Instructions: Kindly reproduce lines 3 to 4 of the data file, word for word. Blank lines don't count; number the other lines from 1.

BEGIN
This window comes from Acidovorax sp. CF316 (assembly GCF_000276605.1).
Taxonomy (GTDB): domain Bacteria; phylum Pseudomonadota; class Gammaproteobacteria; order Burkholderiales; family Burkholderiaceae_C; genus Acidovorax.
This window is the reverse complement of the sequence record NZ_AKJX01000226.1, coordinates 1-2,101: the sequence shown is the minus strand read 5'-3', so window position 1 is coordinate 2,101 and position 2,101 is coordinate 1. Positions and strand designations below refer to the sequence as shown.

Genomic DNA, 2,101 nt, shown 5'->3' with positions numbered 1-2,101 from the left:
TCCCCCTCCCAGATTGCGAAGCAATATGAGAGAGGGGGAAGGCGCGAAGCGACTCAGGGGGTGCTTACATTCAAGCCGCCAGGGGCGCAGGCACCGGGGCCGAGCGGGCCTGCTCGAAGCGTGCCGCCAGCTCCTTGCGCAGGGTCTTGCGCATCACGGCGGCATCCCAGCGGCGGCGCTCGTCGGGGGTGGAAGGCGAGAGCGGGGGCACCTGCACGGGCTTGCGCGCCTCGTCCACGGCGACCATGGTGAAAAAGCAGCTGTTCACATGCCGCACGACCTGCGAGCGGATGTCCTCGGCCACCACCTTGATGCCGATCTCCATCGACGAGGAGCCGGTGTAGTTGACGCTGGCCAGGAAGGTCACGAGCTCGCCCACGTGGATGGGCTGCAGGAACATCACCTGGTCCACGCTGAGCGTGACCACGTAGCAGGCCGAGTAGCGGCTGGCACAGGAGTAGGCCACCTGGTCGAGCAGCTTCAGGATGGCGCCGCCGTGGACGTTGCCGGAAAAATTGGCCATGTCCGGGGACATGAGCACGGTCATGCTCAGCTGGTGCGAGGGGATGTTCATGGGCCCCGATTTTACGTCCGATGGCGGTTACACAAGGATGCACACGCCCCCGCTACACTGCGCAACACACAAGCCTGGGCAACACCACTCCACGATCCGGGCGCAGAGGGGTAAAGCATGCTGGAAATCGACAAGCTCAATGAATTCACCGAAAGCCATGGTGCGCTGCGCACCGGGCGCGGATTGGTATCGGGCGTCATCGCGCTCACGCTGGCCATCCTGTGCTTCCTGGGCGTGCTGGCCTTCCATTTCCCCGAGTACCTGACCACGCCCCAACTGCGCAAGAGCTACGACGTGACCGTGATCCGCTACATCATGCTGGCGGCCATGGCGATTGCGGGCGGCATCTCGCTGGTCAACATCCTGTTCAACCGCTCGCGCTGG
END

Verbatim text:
This window is the reverse complement of the sequence record NZ_AKJX01000226.1, coordinates 1-2,101: the sequence shown is the minus strand read 5'-3', so window position 1 is coordinate 2,101 and position 2,101 is coordinate 1. Positions and strand designations below refer to the sequence as shown.

Genomic DNA, 2,101 nt, shown 5'->3' with positions numbered 1-2,101 from the left: